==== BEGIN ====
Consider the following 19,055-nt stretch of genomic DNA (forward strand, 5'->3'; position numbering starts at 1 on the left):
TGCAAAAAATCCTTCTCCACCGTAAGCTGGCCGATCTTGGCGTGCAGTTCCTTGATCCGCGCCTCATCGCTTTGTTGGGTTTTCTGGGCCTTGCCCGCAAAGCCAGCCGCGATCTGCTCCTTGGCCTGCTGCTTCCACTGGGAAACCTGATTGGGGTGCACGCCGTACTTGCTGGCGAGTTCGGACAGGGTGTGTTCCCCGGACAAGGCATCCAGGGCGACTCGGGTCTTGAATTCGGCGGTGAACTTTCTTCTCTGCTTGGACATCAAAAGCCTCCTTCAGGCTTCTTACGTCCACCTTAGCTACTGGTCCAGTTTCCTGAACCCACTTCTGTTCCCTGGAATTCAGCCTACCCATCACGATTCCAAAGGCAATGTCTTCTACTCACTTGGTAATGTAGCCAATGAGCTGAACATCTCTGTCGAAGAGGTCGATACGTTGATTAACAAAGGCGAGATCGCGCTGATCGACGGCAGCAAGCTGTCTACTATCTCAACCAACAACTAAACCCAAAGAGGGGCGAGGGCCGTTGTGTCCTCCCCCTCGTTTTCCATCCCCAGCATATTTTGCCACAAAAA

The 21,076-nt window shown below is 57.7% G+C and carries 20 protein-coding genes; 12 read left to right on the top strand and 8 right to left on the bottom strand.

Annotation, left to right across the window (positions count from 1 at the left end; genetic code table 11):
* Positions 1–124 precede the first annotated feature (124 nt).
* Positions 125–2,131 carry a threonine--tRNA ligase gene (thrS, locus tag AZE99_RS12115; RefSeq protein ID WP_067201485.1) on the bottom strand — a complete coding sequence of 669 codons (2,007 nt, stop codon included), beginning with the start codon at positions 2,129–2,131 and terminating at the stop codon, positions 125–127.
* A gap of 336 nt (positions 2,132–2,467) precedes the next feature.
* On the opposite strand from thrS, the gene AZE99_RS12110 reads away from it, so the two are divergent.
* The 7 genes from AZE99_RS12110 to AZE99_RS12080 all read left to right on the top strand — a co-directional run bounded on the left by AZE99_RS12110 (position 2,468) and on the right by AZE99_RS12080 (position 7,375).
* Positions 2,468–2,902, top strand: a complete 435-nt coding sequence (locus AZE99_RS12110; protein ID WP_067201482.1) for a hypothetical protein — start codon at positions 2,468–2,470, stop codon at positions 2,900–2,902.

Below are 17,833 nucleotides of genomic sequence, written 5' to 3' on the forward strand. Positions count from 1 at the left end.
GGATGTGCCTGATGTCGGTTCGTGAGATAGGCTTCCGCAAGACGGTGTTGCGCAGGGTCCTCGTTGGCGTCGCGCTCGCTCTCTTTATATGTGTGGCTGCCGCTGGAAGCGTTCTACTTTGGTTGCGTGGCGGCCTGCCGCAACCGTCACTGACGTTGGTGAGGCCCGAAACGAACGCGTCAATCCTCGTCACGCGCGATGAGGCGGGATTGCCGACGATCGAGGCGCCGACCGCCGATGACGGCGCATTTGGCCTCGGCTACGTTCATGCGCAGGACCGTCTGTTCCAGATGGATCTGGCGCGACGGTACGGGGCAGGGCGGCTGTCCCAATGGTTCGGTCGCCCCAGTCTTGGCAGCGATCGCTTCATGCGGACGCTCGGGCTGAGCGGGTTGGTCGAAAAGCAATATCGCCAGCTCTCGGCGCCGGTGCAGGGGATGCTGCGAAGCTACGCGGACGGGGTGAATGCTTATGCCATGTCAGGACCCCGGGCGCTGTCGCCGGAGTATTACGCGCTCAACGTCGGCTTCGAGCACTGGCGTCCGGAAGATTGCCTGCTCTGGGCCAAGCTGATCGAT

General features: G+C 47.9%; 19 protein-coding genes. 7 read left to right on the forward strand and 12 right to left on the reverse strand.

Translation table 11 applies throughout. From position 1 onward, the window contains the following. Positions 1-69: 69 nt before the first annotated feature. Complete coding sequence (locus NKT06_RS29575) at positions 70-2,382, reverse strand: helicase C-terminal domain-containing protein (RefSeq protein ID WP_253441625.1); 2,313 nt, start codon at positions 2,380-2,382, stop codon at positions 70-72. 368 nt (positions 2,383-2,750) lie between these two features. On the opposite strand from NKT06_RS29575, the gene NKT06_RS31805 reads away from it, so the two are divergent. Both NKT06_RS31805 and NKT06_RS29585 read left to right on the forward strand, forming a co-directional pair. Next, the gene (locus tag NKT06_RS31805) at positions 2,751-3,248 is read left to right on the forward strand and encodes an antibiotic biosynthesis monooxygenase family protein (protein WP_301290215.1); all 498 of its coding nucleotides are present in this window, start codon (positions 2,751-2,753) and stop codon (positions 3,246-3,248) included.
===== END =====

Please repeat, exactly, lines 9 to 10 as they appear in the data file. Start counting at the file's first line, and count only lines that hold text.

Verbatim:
* The 7 genes from AZE99_RS12110 to AZE99_RS12080 all read left to right on the top strand — a co-directional run bounded on the left by AZE99_RS12110 (position 2,468) and on the right by AZE99_RS12080 (position 7,375).
* Positions 2,468–2,902, top strand: a complete 435-nt coding sequence (locus AZE99_RS12110; protein ID WP_067201482.1) for a hypothetical protein — start codon at positions 2,468–2,470, stop codon at positions 2,900–2,902.